On the Nov. 6 ballot, Minnesotans will be asked to vote “yes” or “no” on two proposed amendments to the Minnesota Constitution.
The first ballot question is entitled Proposed Constitutional Amendment 1:
“Shall the Minnesota Constitution be amended to provide that only a union of one man and one woman shall be valid or recognized as a marriage in Minnesota?”
The second ballot question is Proposed Constitutional Amendment 2:
“Shall the Minnesota Constitution be amended to require all voters to present valid photo identification to vote and to require the state to provide free identification to eligible voters, effective July 1, 2013?”
Neither deserves voter approval. Here are four reasons why each should be defeated:
1. The amendment is not needed because same-sex marriage is already not a legal option in this state.
2. In Minnesota, widely known as a progressive and enlightened state, we should not enshrine within our constitution blatant discrimination against any minorities – in this case gays and lesbians.
3. Contrary to scare tactics, there is no proof whatsoever that legalizing same-sex marriage would lead to an erosion of man-woman marriage, and churches would not be forced to marry same-sex couples. And, again a reminder, voting “no” to this amendment will not legalize same-sex marriage; it is already illegal.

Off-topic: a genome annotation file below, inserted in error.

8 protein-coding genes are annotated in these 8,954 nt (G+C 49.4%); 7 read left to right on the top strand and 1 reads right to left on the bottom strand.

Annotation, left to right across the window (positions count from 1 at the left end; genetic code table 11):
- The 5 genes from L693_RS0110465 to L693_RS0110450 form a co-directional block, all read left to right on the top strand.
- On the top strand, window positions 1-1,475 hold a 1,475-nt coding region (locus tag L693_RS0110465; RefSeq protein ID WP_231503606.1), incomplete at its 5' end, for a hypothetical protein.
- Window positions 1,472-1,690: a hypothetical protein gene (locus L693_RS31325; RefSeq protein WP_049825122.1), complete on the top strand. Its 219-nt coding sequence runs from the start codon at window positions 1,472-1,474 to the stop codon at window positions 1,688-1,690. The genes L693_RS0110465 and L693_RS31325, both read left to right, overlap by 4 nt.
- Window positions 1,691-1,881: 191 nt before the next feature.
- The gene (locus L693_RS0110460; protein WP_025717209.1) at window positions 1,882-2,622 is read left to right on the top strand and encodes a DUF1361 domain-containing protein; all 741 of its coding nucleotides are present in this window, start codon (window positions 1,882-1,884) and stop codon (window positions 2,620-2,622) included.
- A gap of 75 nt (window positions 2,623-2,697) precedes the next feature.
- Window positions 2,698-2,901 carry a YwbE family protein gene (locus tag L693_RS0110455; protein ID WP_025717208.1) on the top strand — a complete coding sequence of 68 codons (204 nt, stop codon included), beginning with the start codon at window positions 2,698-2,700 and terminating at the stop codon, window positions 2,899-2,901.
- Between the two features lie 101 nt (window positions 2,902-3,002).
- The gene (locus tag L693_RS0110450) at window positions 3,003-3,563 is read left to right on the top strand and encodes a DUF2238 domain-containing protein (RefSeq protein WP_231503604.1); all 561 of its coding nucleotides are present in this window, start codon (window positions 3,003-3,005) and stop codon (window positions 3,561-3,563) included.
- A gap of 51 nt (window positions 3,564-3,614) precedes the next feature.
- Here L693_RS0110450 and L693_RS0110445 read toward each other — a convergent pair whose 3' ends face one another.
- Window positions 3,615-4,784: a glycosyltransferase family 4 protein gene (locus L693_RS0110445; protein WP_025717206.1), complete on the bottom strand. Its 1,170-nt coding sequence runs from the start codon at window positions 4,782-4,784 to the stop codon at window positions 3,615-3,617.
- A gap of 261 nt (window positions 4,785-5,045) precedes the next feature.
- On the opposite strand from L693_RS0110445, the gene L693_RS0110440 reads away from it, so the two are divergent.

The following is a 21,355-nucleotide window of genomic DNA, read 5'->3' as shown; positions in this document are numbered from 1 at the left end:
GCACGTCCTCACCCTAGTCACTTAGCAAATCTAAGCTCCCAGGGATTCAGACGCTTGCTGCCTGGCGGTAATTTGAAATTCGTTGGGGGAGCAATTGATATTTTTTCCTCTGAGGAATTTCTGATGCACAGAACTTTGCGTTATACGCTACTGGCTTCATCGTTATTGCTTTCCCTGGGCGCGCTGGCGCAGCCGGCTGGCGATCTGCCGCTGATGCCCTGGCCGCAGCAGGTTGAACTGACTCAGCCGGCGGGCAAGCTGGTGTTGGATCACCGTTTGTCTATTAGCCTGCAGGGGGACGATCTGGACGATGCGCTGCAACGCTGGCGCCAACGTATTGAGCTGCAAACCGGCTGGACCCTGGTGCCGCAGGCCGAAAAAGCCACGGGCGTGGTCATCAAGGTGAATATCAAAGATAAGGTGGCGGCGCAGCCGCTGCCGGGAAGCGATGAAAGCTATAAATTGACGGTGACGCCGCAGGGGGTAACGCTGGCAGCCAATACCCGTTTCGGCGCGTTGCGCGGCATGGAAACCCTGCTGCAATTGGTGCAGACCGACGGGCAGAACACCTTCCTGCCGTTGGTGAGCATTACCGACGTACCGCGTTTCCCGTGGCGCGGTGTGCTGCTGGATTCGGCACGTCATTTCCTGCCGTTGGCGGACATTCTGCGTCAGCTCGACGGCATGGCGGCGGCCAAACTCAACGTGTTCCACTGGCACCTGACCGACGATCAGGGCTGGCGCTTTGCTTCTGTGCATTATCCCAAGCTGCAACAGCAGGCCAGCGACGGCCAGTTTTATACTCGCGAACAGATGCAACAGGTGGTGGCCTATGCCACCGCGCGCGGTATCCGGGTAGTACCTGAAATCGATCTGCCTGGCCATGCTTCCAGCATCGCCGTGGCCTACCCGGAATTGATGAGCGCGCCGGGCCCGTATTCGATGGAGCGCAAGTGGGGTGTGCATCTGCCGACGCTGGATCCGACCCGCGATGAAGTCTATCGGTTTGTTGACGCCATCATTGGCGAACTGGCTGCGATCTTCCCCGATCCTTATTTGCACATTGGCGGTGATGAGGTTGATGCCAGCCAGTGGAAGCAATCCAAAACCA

4. We should not allow legislative bully groups – in this case mainly right-wing extremists – to tinker with the constitution for political gain.
1. This is another unnecessary amendment because there is no evidence whatsoever of widespread voting fraud or even serious sporadic voter fraud. This is an effort to fix what is not broken.
2. Such a law will cost millions to implement, not to mention a tangled mess of regulations and voting-access hurdles to so many law-abiding prospective voters.
3. Any pathetic culprit determined enough to commit voter fraud could do it with a doctored I.D. as well as any other way.
4. With all of the despicable efforts nationwide to suppress people’s access to vote, this is one more law in Minnesota that we don’t need, an onerous law that would unnecessarily make it harder for diligent citizens to cast their ballots.
No doubt, there are sincere, well-meaning people arguing for both of those proposed ballot questions. To many, those amendment proposals may sound reasonable on the surface. However, with deeper research into both propositions, most reasonable people, we believe, would reject both as not only unneeded but contrary to the enlightened and long-cherished democratic values of the great state of Minnesota.